October 09 2011
The Emirate of Qatar may only be a tiny dot on the Arabian Peninsula but the Gulf state is fast becoming a major sponsor of high-profile sporting events. Its biggest venture yet is set to be the 2022 Football World Cup, which it was awarded in controversial circumstances last year. It remains to be seen how easy it will be to stage a football tournament in the Gulf in June and July when temperatures can reach 50°C, but what is not in dispute is that the British and French racing industries, formerly dependent on Dubai as their main overseas benefactor, have particular reason to be grateful for Qatari support. Last weekend, the Prix de l’Arc de Triomphe meeting was held in Paris, sponsored, for the fourth year running, by the Qatar Racing and Equestrian Club, which has extended its backing up until 2022. Basking in a total prize fund of more than €6m, the French are used to lording it over their Anglo-Saxon rivals. But from this autumn they’ll have a counter-attraction on their hands – and that’s due to Qatari sponsorship too.
The inaugural Qipco British Champions Day at Ascot on October 15 (first mentioned here in July) features £3m of prize money and will be the single most valuable day’s racing ever staged in Britain. The new fixture has had to overcome the objections of a ragbag of traditionalists, Luddites and French racing officials, who apparently tried to strangle the concept at birth. Happily, the sport’s leading owners, breeders and trainers have all pledged their support, swayed, understandably, by the scale of the purses involved. Qipco is one of Qatar’s leading private investment companies with interests in property, construction, oil, natural gas and financial services. It’s run by six brothers who are all nephews of the Emir and one of them, 23-year-old Sheikh Fahad bin Abdullah al-Thani, has developed an engaging passion for the Turf.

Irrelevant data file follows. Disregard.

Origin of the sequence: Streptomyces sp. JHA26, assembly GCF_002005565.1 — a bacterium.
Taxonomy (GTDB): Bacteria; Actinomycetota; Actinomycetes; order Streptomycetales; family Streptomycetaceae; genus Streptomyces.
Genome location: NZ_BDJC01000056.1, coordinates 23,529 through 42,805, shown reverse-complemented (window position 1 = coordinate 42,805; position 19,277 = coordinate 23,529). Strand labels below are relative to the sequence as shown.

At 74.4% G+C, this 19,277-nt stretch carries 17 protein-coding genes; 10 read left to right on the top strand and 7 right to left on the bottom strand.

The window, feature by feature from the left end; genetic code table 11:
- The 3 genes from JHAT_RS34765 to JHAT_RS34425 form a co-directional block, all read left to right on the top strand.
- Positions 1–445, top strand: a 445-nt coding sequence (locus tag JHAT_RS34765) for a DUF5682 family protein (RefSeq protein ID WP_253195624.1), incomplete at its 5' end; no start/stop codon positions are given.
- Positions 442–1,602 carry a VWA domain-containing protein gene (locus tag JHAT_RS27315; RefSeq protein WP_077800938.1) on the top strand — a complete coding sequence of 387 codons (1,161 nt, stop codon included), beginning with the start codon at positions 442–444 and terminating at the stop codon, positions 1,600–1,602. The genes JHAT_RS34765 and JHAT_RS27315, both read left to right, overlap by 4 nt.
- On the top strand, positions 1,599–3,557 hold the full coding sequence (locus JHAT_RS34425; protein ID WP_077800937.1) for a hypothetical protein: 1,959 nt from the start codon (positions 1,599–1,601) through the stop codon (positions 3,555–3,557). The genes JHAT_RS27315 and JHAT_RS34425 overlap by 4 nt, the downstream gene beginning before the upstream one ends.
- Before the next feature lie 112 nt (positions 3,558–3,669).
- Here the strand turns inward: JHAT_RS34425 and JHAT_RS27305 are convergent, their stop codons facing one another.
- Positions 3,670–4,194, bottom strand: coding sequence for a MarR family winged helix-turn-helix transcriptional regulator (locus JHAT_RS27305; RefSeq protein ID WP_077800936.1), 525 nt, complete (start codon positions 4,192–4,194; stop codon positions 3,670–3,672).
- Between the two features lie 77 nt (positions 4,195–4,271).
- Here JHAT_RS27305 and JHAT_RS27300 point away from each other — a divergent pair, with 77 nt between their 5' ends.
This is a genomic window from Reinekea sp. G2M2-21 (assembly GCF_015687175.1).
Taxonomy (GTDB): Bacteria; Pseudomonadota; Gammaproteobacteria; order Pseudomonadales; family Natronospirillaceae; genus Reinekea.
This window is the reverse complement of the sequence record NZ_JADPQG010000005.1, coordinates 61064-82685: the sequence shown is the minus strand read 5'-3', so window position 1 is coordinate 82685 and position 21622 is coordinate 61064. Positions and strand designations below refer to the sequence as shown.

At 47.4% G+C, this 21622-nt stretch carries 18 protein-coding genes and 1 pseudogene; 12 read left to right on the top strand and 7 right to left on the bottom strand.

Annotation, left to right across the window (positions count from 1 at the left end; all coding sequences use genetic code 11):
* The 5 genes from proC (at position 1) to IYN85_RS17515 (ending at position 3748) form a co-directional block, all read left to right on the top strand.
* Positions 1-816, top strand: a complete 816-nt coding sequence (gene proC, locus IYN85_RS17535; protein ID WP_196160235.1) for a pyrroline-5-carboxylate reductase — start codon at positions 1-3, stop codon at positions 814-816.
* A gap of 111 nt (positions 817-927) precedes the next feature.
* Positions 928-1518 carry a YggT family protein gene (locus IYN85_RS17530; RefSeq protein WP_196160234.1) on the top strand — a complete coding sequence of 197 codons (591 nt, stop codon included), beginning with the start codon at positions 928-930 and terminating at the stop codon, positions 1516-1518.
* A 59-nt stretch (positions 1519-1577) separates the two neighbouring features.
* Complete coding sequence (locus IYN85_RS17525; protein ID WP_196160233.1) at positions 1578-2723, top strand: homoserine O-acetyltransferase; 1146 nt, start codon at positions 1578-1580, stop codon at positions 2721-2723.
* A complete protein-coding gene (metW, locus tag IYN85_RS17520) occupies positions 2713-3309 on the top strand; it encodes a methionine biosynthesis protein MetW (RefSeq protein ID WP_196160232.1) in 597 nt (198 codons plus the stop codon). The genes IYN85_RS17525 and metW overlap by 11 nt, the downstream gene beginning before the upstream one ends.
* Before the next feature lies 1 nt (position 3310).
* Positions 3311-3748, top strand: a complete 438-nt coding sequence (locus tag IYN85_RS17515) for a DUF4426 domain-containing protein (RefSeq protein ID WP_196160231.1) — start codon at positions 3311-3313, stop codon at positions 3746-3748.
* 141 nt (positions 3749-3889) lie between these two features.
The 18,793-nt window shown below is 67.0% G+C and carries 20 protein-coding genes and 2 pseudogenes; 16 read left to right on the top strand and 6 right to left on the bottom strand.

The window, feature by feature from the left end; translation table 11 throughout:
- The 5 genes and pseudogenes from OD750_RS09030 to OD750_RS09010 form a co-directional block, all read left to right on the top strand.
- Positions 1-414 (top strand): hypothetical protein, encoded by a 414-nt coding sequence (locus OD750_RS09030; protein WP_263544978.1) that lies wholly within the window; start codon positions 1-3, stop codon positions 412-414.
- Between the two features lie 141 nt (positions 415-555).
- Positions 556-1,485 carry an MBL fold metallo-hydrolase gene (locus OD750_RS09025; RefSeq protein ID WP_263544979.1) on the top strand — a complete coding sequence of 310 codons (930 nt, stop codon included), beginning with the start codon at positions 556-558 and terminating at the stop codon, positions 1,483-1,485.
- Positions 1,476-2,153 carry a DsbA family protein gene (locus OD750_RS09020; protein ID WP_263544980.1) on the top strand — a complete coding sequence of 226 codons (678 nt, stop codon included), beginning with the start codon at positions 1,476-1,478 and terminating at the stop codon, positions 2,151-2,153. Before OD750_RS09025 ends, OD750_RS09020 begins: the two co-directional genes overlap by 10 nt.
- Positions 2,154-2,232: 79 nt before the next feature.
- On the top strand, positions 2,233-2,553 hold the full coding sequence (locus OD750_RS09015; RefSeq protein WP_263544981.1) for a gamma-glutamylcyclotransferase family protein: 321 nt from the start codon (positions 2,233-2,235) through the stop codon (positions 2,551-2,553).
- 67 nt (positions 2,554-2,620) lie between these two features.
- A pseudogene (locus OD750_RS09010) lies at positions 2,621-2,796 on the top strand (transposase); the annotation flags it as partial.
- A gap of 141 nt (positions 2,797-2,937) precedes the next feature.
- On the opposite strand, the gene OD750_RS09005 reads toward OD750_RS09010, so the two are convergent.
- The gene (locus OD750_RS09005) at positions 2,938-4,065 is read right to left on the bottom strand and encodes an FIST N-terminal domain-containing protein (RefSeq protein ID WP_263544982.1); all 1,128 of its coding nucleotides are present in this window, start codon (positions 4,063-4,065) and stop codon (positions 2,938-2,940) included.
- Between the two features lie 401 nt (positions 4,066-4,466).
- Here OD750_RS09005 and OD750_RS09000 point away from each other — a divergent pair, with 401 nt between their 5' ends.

The England-educated Sheikh had never been racing in the UK before the 2,000 Guineas at Newmarket in 2010, but he was so captivated by the spectacle that he went on to buy the winner, Makfi, and stand him as a stallion under the banner of Pearl Bloodstock at Tweenhills Stud in Gloucestershire. He now has upwards of 40 horses in training and one of his most successful runners this season has been the two-year-old Frederick Engels, who triumphed at Royal Ascot in June. There was something slightly surreal about the sight of a colt named after the co-author of the Communist Manifesto sporting the colours of an Arab Sheikh and outclassing the opposition on the Royal Heath, but Sheikh Fahad had only bought him the day before and the quick return on his investment simply added to the impression that the young owner has the priceless attribute of luck.
For Champions Day to succeed it needs a performance worthy of the name and, for that, we need hopefully look no further than the magnificent bay colt Frankel. The Sir Henry Cecil-trained miler, who carries the famous pink and green silks of Prince Khalid Abdullah of Saudi Arabia, annihilated a blue-blooded field by six lengths in the 2,000 Guineas in April and then followed up in style at Glorious Goodwood. There should be a full house to cheer him on in the Qipco Queen Elizabeth II Stakes, and I hope to see him crown the occasion with a victory by at least five lengths at 13-8 with Fitzdares.